Our team at Next for Me has spent the last year and a half interviewing and surveying men and women over 50, gaining insight into their thoughts and ambitions around work and finance. They don’t plan to retire at the “traditional” age, either by choice or out of financial necessity. At the same time, there is ageism in the workplace preventing them from finding new work opportunities.
This is particularly an issue for single women over 50. Not-so-uncommon events like a “grey divorce” or the death of a spouse can be financially devastating for women, who need to keep working but find themselves with limited career options. “Ageism is very present for a woman my age,” said one un-partnered interviewee, “It’s frustrating since I still have a lot to contribute.”
While all of this sounds dire, we’ve also observed some promising trends for the 50+ female:
The number of women-owned businesses has increased 3000% since 1972, according to an American Express study, and currently 40% of entrepreneurs in the U.S. are women. Women who took time off to raise children earlier in their career may find that starting a business or other new venture is now an option as their children become more independent or head off to college. When opportunities in the workplace are hard for these women to come by, they can make their own path.
Lisa Napoli told us her 34-year career in journalism stalled when the part-time radio job she loved ended. So she took matters into her own hands and started her own podcast, Gracefully Radio. Wisdom and experience are key when it comes to choosing the right entrepreneurial path. As small business owner Kitty told us, “I’ve been really lucky to encounter some awesome opportunities I’ve taken advantage of that have helped me along the way. I learned a lot.” Older entrepreneurs also benefit from the deep and varied networks they’ve built through the years, who can help with everything from raising capital to sourcing supplies.
Human Resources departments tend to skew younger, and these recruiters can have unconscious age bias. As The Business of Aging’s Lori Bitter says, “I think a lot of people in the agencies who are placing people in jobs are young and I think there is a lot of misunderstanding and a lot of myth around older workers”… like (incorrectly) assuming they’re unwilling to learn new technology or their insurance coverage will be more expensive.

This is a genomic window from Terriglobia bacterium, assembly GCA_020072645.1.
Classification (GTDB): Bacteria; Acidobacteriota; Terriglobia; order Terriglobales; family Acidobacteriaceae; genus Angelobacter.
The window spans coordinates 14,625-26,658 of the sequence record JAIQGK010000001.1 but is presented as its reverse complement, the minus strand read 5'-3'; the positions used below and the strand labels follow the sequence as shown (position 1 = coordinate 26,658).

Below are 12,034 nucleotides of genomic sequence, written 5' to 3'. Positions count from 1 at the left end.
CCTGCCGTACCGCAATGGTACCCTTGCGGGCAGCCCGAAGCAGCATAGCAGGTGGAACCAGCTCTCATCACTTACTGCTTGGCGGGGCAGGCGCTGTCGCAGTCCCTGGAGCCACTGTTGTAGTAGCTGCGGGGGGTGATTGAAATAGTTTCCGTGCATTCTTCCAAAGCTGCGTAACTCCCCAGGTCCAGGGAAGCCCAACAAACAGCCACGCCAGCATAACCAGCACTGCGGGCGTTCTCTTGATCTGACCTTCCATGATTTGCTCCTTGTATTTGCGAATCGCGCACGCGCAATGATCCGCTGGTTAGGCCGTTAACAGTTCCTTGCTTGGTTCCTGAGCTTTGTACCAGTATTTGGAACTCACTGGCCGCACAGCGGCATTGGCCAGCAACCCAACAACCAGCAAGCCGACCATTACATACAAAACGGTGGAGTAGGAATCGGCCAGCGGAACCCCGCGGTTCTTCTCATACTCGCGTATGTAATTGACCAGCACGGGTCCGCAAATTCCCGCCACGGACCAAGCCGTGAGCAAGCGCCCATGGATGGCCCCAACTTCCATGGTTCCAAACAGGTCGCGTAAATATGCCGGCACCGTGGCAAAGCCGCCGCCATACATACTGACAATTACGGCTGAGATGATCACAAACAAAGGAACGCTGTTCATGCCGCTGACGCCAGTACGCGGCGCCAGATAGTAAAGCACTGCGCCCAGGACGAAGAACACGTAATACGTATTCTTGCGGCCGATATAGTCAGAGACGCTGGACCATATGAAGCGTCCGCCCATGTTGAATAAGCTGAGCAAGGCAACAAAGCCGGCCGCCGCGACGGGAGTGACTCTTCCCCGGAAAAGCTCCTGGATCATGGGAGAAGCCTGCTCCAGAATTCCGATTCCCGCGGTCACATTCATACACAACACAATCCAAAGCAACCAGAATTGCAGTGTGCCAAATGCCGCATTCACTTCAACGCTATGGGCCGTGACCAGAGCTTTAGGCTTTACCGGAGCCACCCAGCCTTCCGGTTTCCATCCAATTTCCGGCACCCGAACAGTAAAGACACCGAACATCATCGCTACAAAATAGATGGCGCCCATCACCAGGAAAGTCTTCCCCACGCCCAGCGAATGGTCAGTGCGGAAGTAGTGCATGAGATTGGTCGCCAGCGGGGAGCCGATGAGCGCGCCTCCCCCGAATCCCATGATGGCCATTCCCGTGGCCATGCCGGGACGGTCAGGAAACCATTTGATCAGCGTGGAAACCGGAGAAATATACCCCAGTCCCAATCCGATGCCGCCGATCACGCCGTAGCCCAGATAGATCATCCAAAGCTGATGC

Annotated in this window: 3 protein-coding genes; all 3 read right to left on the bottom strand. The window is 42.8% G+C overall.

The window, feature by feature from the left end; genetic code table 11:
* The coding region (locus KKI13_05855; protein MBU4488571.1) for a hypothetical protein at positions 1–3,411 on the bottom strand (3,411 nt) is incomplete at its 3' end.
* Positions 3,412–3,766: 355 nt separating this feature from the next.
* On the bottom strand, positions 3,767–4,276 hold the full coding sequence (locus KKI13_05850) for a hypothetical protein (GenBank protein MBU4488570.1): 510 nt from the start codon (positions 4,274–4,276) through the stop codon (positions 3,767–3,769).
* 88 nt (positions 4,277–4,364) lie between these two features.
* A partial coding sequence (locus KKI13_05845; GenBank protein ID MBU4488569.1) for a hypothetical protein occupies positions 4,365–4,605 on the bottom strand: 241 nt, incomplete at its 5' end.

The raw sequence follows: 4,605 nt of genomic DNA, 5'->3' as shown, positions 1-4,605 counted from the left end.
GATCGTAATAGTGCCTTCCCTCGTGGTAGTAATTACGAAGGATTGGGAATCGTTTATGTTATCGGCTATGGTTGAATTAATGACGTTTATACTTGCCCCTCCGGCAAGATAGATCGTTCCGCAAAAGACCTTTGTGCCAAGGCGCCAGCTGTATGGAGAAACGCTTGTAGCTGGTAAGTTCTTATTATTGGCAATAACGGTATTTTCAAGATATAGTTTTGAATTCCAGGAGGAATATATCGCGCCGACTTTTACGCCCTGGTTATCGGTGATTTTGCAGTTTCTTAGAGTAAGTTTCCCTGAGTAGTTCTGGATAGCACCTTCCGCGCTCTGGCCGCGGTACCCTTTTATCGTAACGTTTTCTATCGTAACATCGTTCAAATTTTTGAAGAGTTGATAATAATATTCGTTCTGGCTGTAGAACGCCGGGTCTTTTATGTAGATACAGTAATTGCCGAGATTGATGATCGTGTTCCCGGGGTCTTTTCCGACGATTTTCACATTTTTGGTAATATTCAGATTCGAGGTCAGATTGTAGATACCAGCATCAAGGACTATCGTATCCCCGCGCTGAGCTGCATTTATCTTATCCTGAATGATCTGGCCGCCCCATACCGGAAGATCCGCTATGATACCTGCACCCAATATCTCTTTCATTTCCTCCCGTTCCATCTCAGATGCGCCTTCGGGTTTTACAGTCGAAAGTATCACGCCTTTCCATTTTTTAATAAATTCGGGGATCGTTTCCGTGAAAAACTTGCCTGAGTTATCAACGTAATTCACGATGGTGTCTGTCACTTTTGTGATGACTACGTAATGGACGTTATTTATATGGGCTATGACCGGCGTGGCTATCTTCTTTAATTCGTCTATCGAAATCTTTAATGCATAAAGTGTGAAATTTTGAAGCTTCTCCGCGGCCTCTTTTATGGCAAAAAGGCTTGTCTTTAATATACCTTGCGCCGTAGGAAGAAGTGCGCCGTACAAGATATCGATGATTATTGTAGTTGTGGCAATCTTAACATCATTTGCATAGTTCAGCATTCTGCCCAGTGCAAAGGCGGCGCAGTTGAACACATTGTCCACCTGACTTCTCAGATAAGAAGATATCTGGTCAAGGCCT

Next for Me has had fruitful conversations with organizations like Hacking HR, a global community of HR professionals dedicated to the future of work, and at events like Tech Inclusion. We’ve introduced ageism to their diversity and inclusion topics, and had the opportunity to speak one-on-one with HR professionals who set their company’s hiring standards.
Although many of the HR pros hadn’t considered the importance of having age-inclusive recruitment and retention policies, we did talk to a couple of recruiters whose own parents were running up against ageism in their job hunts. Our hope is that when ageist policies hit close to home like this for the policy makers, it will lead to changes in HR practices everywhere.
At our meetups across the country, GenX and Boomers have discussed their ambitions and what’s next for them. Though they have concerns, they also have hope. They’re willing to roll up their sleeves to face the challenges of ageism and financial readiness.
After all, they’ve fought for equal rights and social justice for decades. “There is a hugely powerful group of people here all with similar missions,” said one event participant. “What we need to be talking about is how can we partner with each other to reach more people.”
We’ve been encouraged by the enthusiasm of event participants, partners and members of our private community, which is a safe space for women and men over 50 to share their stories and exchange ideas for making the most of their next chapter.
“Not only do I wish to never retire,” says HR Consultant Jo Weech, “I also want to continue to disrupt work as we know it, to help make it better and better for generations to come. I am not alone in this… quest.”
Stria co-hosted an evening on “Myths & Misconceptions: The Truth About 50+ Consumers” with Next for Me and Silvernest. Here’s what we learned.
Stria sponsor Life Reinvented made “The Truth About Older Women” special editorial series possible.